It’s hard to comment on Justice League without talking about the drama behind it. Whatever noble intentions there might be about separating the art from the artists, the modern world makes achieving this distance impossible thanks to blanket coverage from the moment the film is greenlit until the moment it ends up in the streaming equivalent of the Bargain Bin. What this means is that as a viewer, you’re not going into the cinema with an open mind, ready to be entertained.
Could artificial intelligence or new robotics technology create the wheelchair of the future? That's the question that has motivated former Xbox designer August de Los Reyes, who is now head of design and research at Pinterest, to get behind a new $4m prize which aims to motivate inventors everywhere to head down to their labs and get building.
When the world first saw the trailer for Designated Survivor a couple of years ago, it seemed inevitable that it would be a huge hit. The show had an instantly compelling premise: What if Congress was destroyed in a terrorist attack, and all of a sudden the “designated survivor” - a low ranking cabinet member - instantly became the President?
This doesn’t really make much sense as an explanation. Surely the reason the Irish border has Ireland/the EU playing hardball is because it is *logically impossible* to have an open border with Britain outside the customs union? https://t.co/pquqCDqXIi
Muck Rack makes it simple to find people, tweets, or articles that mention any name, keyword, company, hashtag etc. We've compiled this guide to help you make the most of your search.
Selecting a term
Start searching tweets, articles from media outlets, articles mentioned in tweets, journalists'
names, titles and bios with some suggested searches:
Companies or Topics (e.g. iPhone, Microsoft)
Phrases (e.g. "cloud computing") — use quotes to keep the terms together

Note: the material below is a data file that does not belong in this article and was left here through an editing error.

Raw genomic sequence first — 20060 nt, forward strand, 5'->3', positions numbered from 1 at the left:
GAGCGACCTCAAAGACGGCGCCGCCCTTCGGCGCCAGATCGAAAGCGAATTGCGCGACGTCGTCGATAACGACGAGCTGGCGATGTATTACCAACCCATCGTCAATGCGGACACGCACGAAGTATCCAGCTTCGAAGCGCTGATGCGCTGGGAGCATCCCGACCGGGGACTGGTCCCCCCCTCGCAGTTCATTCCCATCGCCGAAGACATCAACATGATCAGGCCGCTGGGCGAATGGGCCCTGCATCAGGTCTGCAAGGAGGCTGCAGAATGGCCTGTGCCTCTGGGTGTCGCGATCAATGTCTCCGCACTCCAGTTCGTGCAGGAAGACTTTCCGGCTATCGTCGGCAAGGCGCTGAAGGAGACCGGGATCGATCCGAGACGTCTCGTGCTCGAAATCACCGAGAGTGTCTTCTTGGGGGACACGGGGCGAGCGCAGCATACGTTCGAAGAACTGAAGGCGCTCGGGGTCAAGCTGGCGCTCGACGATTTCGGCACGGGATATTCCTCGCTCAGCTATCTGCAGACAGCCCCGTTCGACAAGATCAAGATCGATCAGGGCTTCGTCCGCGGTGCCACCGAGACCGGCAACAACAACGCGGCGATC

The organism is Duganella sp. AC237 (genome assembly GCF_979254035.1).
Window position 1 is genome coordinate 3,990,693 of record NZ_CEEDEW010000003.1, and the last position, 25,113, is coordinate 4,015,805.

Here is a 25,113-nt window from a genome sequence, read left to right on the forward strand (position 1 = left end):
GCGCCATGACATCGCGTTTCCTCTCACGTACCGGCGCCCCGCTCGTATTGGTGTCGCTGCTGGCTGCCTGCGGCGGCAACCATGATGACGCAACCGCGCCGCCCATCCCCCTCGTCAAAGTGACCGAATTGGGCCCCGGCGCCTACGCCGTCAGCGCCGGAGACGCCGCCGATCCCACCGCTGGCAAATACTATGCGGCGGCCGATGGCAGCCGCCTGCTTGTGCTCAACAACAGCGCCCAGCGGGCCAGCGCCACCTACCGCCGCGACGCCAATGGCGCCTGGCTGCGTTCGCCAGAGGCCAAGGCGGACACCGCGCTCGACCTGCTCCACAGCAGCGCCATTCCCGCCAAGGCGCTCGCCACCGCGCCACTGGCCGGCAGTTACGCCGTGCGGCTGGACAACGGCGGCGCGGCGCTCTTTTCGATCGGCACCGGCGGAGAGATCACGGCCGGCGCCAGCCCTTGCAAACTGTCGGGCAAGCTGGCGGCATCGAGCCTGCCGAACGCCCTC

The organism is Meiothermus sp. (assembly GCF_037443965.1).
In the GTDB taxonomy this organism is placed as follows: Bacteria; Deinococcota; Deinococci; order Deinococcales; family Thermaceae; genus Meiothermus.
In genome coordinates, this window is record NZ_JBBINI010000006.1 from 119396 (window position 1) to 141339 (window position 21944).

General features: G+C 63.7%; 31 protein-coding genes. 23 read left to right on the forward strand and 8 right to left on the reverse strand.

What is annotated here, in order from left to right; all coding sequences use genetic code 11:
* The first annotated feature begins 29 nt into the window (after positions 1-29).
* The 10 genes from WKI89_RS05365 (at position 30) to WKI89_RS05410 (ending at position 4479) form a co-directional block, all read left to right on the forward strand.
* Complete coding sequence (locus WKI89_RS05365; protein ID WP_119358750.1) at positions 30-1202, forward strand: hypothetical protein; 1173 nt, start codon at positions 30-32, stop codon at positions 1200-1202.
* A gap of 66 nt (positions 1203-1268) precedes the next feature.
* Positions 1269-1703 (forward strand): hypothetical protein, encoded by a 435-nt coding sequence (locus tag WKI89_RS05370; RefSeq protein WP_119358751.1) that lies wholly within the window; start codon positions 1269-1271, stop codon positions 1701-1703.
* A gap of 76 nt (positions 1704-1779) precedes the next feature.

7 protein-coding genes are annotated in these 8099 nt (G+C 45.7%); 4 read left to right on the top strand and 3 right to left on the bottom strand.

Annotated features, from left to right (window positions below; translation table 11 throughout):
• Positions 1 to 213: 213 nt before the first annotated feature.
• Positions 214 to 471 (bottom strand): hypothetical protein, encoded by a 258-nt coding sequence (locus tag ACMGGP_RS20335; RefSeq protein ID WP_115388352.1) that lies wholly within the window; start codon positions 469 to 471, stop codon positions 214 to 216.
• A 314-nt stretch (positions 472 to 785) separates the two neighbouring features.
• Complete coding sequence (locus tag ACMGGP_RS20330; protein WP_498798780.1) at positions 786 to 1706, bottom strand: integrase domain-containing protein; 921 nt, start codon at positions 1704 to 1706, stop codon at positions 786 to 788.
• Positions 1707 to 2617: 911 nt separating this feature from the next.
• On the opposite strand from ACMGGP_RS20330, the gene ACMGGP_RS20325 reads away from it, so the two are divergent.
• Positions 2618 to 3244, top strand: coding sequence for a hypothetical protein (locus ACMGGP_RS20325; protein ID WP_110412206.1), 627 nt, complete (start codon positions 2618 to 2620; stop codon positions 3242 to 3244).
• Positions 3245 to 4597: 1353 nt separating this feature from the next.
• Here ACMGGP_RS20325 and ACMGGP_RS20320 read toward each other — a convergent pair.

Twitter handles (e.g. @username) — returns those who have mentioned or replied to
Names (e.g. "David Pogue")
Hashtags (e.g. #sxsw, #london2012)
Bio details (e.g. vegan, Olympics, father)
Muck Rack's Advanced Search allows for many boolean operators.
Find results that mention multiple specified terms, use AND or
+. For example, ensure each result contains both Elon Musk and Mark Zuckerberg by
searching Musk AND Zuckerberg or Musk + Zuckerberg.
Use the operators OR or , to broaden your search when you'd like either of
multiple terms to appear in results. (This is the default behavior of our search when no operators
are used). For example, results will contain either cake or cookie by searching cake OR cookie or cake,cookie
Use NOT or - to subtract results from your search. For
example, searching Disney will yield results about the Walt Disney Company as well as Walt Disney
World Resort. To exclude mentions of Disney World, search for Disney -World or Disney
When using one of these operators with a phrase, enclose it in quotation marks. For example, you can
find results about smartphones excluding Apple's iPhone 4S by searching smartphone -"iPhone
Exact case matching or punctuation
If you're searching for a brand name or keyword that relies on specific punctuation marks or capitalization, you can
find results that match your exact query by adding matchcase: before the keyword you're searching for, like matchcase:E*TRADE .
Use parentheses to separate multiple
boolean phrases. For example, to find journalists talking about having fun in Disney World or
Disneyland, search for ("disney world" OR disneyland) AND fun.
An asterisk can be used to search for any variation of a root word truncated by the asterisk. For example, searching for admin* will return results for administrator, administration, administer, administered, etc.
A near operator is an AND operator where you can control the distance between the words. You can vary the distance the near operation uses by adding a forward slash and number (between 0-99) such as strawberries NEAR/10 "whipped cream", which means the strawberries must exist within 10 words of "whipped cream".